Hgb C Disease
Also known as: hemoglobin C disease.
What is Hgb C disease?
Hemoglobin is the protein in the blood that carries oxygen from the lungs throughout the body. One abnormal form of hemoglobin is known as hemoglobin C, and it can cause red blood cells to break down earlier than normal, which leads to anemia. This condition is known as hemoglobin C disease, or Hgb C disease.
What causes Hgb C disease?
Hgb C disease is a genetic disorder that is passed along from parents to their children. It’s a recessive genetic disorder, which means that both parents must pass along the trait in order for the child to develop the disorder.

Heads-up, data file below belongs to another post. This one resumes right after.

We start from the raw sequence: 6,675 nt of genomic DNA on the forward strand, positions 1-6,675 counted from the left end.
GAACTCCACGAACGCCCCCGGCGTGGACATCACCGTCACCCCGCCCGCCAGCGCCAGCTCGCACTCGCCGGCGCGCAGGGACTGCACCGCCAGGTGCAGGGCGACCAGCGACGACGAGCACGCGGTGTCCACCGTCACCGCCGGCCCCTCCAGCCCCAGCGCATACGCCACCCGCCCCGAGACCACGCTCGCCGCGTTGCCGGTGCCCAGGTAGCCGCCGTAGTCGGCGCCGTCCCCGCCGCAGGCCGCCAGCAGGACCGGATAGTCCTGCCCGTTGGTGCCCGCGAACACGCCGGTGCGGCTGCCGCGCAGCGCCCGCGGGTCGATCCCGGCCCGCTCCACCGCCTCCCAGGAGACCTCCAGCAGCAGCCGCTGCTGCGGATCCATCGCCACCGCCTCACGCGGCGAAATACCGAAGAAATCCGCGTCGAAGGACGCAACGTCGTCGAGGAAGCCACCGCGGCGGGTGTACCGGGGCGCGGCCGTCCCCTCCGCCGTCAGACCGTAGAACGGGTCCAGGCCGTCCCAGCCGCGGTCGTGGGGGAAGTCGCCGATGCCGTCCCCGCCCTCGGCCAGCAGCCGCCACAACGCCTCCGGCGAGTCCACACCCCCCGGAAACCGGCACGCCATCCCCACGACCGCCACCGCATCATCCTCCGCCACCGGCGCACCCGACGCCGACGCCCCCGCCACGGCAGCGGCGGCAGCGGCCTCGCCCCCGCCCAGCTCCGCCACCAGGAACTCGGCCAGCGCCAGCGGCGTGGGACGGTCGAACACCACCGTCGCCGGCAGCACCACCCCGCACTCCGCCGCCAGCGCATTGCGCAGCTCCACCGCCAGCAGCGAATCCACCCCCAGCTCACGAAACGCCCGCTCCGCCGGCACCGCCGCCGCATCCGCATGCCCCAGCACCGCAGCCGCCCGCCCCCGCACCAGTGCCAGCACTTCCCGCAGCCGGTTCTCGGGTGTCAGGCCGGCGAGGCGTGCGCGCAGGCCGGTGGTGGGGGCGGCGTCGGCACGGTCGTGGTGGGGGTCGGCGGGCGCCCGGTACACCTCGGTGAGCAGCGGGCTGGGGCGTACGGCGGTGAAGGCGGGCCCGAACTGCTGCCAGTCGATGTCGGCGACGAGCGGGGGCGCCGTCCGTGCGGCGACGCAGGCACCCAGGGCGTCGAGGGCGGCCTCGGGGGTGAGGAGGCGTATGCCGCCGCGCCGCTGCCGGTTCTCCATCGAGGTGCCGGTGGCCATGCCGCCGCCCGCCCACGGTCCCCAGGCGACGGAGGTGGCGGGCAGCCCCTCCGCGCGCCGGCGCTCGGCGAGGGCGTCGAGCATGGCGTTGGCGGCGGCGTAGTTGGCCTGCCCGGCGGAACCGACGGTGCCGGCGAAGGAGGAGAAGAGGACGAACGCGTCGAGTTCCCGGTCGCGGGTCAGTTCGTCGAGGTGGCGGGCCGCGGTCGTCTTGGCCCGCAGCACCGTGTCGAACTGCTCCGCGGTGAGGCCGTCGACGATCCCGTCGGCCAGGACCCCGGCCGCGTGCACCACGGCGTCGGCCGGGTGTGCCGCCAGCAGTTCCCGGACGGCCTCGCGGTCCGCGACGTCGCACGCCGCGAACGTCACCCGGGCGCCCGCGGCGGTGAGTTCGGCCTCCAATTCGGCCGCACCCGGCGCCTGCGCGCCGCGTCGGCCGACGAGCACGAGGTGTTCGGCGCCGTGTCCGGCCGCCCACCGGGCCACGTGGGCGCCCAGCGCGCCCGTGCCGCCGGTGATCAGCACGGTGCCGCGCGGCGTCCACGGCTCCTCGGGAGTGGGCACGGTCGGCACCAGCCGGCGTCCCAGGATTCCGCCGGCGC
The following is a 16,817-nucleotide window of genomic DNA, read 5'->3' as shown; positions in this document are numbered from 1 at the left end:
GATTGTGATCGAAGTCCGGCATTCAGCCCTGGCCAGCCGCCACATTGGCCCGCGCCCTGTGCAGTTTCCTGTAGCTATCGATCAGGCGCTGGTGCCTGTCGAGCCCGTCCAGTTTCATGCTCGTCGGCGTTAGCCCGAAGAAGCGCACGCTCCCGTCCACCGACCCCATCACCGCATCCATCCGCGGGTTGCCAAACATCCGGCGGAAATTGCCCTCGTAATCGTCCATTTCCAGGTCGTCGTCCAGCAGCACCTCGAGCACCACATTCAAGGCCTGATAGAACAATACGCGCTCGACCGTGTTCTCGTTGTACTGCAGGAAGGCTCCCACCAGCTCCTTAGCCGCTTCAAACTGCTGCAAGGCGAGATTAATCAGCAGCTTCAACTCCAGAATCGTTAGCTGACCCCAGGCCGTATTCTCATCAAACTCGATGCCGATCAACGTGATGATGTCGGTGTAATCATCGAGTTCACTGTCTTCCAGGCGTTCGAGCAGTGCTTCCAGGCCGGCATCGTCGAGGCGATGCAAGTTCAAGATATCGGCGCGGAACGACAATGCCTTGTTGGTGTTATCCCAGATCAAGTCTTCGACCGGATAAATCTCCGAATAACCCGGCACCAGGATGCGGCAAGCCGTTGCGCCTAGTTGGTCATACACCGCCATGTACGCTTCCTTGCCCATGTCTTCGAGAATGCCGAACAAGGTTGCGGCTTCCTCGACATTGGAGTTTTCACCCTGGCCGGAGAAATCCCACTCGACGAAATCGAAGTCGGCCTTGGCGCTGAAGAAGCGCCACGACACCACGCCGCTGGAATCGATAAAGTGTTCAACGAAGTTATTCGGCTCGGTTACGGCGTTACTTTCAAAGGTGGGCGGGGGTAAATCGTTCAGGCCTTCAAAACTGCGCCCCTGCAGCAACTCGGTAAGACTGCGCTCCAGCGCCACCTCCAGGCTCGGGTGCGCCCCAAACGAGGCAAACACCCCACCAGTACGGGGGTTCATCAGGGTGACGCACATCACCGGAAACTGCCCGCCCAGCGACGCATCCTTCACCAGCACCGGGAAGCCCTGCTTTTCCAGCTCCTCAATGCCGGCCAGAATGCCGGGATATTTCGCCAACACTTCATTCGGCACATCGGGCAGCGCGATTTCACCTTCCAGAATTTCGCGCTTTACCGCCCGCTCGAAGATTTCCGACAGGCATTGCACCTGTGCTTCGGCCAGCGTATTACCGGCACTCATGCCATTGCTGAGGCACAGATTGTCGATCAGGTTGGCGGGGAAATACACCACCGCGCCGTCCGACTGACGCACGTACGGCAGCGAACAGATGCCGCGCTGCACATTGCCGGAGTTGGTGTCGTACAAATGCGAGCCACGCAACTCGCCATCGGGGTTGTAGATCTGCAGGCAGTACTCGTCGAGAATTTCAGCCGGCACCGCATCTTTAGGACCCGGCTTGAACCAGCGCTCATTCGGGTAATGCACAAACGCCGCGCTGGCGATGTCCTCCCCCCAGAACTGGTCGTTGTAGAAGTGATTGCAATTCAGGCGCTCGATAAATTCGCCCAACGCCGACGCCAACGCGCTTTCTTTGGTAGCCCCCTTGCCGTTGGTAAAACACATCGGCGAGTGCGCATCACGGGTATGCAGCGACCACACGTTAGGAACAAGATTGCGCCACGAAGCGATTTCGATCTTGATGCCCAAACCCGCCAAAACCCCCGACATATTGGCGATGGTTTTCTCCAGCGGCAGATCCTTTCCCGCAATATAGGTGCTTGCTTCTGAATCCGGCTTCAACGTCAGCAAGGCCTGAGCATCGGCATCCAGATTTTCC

What are the symptoms of Hgb C disease?
The primary symptom of Hgb C disease is a low blood count or anemia, which typically doesn’t cause other symptoms. Other possible complications include low red blood cell count during infection or illness, enlarged spleen, joint pain and an increased risk of gallstones or infections.
What are Hgb C disease care options?
This is a mild hemolytic anemia with no serious complications and treating them as they arise. Treatments typically involve preventing potential complications and treating them as they arise.
Reviewed by: Athena Pefkarou, MD
This page was last updated on: June 21, 2019 02:26 AM
Date: Saturday, July 25, 2020
Camp U.O.T.S. is an annual weeklong, overnight camp for children with cancer and blood disorders who are treated at Nicklaus Children’s Hospital.